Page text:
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Heartbreak at the Cardio Confab


Pharmaceutical Executive

Pharmaceutical ExecutivePharmaceutical Executive-04-04-2007
Volume 0
Issue 0

Promising drugs failed to deliver at this year's American College of Cardiology meeting.

A year of disappointments is one way to characterize the take-home message from last week's annual meeting of the American College of Cardiology, where negative drug data stole the show from nicer news.

Pfizer?s torcetrapib was the drug on everyone's mind, as the company was due to present what amounted to final autopsy results on its fallen cholesterol fighter. Ultrasounds and (real) autopsies showed that even though the CETP-inhibitor did raise HDL levels, it had no effect on atherosclerotic plaque--raising questions about whether all this extra "good cholesterol" in the blood makes any difference in preventing heart attacks and strokes.

"The substantial increase in HDL along with no significant regression in atherosclerosis was a novel finding," said Marcus Bain, an analyst at Decision Resources, adding that the data leaves researchers in the dark about whether the entire class of anti-CETP compounds will suffer from a similar all-bark, no-bite complex. Companies like Roche and Merck are staking their cardio-category futures on these drugs, and it could take several years before a verdict is reached.

AstraZeneca and partner AtheroGenics also received a gloomy prognosis for their frontrunner, AGI-1067--part of a new drug class to reduce atherosclerotic-plaque. The drug did not hit its primary Phase III endpoint: reducing cardiac events compared to a placebo.

But executives tried to buoy enthusiasm for some of the other findings, such as a decrease in the number of new diabetes cases and a decrease in cardiac death. "We believe this is certainly encouraging data," said AtheroGenics president and CEO Russell Medford, adding that the tiny biotech plans to continue development of the anti-inflammatory that as recently as December was being hailed for its "billion-dollar blockbuster potential" by Zack's Investment Research. Now Zack's is predicting that AstraZeneca will sever ties with AtheroGenics within 45 days.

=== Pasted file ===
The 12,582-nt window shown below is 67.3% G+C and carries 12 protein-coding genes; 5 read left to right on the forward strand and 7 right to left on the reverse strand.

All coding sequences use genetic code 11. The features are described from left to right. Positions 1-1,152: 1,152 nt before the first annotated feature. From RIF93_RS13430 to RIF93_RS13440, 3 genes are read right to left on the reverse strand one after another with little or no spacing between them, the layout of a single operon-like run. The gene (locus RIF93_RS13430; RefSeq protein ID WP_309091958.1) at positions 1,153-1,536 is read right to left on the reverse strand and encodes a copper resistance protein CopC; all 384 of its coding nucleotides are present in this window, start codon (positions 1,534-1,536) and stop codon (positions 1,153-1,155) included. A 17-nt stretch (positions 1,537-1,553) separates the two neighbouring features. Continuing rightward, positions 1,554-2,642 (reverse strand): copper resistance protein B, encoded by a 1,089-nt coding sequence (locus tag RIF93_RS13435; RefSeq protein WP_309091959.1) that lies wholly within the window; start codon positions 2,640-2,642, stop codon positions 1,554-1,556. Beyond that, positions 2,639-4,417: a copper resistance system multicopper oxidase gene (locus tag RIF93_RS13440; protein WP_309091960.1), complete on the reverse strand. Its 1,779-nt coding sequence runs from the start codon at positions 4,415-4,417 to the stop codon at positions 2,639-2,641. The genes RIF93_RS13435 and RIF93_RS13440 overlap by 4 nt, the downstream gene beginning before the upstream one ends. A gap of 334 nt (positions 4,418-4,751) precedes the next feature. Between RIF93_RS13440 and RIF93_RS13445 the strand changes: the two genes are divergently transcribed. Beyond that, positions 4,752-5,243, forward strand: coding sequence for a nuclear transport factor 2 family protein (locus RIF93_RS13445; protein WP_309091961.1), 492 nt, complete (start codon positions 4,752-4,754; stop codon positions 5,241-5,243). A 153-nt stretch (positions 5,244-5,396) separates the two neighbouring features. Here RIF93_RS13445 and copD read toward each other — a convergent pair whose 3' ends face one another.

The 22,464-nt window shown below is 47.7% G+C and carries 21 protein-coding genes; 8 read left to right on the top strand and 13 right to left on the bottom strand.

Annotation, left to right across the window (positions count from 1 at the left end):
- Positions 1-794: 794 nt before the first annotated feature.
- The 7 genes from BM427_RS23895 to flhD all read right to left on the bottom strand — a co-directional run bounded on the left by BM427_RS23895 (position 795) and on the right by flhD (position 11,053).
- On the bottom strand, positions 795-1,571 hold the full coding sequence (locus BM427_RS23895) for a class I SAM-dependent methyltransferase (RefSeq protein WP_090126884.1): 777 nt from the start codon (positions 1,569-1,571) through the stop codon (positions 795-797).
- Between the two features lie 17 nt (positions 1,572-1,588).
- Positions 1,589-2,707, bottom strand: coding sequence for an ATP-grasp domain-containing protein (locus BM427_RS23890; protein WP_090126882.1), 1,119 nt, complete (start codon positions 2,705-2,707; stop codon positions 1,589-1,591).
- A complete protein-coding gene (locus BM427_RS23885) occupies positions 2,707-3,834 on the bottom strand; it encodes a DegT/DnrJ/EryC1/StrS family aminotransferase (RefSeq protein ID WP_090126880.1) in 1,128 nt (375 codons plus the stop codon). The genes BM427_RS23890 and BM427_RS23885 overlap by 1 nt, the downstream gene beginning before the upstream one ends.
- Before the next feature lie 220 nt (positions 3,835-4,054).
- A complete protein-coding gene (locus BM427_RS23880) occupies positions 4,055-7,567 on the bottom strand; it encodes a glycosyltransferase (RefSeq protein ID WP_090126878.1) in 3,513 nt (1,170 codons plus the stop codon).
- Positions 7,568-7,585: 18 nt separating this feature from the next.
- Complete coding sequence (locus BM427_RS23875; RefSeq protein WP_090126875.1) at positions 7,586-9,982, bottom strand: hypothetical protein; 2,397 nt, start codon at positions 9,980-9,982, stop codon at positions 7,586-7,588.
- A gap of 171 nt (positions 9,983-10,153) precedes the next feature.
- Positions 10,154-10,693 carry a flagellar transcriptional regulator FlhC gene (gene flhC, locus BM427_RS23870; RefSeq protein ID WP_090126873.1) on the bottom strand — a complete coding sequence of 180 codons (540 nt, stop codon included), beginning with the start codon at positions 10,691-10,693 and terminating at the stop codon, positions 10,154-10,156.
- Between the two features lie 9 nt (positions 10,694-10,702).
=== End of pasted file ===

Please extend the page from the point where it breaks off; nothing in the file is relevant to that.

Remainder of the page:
Mary Argent-Katwala, an analyst at Decision Resources, is also skeptical that the clinical program can survive. "Unless they meet their primary endpoint, most doctors aren?t interested," she said.

The cardiovascular market, like the hypertension market, is entering its golden years, with cutthroat competition and an arsenal of reliable generics for doctors to try. Combination products have become trendy projects for companies in this crowded space. Merck and Schering-Plough, for instance, announced that they would be combining Zetia (ezetimibe) with atorvastatin (generic Lipitor). "In a lot of cases, it's about brand and lifecycle management," Argent-Katwala said.

Still, companies are searching for a new frontier--hence, the efforts to reduce inflammation and atherosclerotic plaque, however halting and unsteady. "That's the most active area of interest, and it's still an area that's not well understood," said Argent-Katwala.

On the brighter side, several small companies managed to shine at the high-profile confab. Isis is developing a compound (ISIS 301012) that can lower cholesterol an additional 50 percent when combined with a statin. "Those results are amazing," Argent-Katwala said. "We're predicting blockbuster status."

Bain was impressed by an ApoA-1 infusion product from Australia-based CSL Ltd. Studies have shown that people with higher levels of ApoA-1 Milano--a naturally occurring mutated strain of HDL protein discovered by accident and traced to a man in a village in northern Italy-- have a lower risk of heart disease, regardless of actual HDL levels. Although there are concerns about liver problems, investigators believe that the formulation of the drug--not the drug itself--might be to blame.

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